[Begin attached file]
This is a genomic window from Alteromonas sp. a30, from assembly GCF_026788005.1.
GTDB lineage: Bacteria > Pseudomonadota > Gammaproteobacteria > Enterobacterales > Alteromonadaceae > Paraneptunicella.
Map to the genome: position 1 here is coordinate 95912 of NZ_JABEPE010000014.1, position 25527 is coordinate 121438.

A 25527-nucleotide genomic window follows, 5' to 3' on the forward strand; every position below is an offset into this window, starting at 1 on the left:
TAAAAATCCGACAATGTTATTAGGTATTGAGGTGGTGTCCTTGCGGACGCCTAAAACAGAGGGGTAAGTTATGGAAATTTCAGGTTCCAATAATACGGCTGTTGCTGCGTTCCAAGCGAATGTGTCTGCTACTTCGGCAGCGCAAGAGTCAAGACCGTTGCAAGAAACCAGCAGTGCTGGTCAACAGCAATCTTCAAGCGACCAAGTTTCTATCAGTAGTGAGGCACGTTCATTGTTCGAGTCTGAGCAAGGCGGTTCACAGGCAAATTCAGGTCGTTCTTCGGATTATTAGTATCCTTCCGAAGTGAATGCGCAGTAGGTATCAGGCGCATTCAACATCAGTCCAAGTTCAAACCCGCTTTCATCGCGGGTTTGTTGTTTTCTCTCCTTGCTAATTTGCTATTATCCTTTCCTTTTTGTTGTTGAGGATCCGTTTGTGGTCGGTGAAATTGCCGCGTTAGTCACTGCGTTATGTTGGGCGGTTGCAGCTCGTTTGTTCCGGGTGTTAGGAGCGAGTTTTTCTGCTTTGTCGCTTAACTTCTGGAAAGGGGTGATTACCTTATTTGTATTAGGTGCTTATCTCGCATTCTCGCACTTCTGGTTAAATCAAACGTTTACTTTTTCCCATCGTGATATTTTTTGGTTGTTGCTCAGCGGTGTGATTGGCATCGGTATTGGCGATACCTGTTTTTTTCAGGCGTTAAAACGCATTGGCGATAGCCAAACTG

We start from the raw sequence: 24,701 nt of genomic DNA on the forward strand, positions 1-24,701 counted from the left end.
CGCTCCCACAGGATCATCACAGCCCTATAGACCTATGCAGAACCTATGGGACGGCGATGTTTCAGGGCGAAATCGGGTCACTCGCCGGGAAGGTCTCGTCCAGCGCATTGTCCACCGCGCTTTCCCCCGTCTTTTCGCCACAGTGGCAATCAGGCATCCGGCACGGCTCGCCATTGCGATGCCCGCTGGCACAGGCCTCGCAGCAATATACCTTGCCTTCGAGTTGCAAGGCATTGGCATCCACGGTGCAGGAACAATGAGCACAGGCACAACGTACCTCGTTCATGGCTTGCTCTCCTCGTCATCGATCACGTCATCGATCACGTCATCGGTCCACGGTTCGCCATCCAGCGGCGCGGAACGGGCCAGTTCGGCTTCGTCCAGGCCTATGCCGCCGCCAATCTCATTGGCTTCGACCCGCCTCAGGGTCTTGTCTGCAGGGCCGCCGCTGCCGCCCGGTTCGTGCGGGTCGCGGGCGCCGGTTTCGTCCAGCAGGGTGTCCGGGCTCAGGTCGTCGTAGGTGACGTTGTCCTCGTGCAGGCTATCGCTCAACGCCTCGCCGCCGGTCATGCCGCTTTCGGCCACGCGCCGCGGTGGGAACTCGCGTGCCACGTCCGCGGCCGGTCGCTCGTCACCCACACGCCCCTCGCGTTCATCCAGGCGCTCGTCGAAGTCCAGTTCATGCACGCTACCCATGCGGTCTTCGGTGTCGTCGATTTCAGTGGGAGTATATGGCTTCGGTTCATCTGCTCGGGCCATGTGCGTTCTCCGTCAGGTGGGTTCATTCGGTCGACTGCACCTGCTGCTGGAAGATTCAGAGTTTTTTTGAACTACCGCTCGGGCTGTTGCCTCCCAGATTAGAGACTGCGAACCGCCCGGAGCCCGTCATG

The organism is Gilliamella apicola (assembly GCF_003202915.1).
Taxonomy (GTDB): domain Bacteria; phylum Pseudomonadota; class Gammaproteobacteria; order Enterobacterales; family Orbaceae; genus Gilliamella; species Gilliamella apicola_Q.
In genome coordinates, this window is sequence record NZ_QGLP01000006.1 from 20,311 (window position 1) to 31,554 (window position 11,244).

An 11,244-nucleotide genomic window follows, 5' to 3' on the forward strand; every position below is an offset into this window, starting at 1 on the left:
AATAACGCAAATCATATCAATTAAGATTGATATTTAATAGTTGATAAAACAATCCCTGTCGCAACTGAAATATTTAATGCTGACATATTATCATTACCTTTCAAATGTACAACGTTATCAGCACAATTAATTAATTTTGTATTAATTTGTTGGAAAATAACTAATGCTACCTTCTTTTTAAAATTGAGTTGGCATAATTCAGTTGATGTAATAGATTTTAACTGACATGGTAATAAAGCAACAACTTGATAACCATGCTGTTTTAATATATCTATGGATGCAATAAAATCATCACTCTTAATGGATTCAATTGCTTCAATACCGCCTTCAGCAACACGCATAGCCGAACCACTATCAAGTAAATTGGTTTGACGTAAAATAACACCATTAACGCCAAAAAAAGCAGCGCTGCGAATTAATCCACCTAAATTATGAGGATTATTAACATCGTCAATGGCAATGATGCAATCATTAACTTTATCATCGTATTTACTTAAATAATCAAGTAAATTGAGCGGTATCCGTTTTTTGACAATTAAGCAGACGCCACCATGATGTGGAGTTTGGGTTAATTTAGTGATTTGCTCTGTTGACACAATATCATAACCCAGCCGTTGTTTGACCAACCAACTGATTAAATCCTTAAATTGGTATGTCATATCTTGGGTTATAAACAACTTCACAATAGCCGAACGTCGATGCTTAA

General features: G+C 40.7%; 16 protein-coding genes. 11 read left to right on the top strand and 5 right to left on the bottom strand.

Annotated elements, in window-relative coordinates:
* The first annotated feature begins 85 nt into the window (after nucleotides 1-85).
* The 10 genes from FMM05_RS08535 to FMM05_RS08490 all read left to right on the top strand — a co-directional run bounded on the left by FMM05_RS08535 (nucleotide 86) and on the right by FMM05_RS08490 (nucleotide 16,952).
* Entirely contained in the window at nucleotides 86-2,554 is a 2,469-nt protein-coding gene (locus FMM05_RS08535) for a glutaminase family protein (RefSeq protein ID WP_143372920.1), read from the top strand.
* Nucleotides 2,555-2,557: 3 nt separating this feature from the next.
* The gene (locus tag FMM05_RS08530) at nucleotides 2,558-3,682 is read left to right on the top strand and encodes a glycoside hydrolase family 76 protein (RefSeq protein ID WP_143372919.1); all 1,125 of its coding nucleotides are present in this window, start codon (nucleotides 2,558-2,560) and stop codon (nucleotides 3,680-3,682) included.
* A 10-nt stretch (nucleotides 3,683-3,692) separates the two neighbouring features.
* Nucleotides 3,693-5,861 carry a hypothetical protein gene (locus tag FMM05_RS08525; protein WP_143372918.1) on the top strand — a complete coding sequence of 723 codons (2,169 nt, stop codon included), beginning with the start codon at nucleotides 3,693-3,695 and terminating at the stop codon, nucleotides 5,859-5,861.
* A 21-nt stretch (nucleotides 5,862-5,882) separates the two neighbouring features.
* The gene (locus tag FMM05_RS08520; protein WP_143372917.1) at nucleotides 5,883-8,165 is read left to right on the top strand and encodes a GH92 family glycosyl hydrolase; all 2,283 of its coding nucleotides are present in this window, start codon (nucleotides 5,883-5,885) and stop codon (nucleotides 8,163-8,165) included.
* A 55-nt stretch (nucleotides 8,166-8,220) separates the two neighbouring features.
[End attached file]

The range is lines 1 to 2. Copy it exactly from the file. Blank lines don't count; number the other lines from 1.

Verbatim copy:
This is a genomic window from Alteromonas sp. a30, from assembly GCF_026788005.1.
GTDB lineage: Bacteria > Pseudomonadota > Gammaproteobacteria > Enterobacterales > Alteromonadaceae > Paraneptunicella.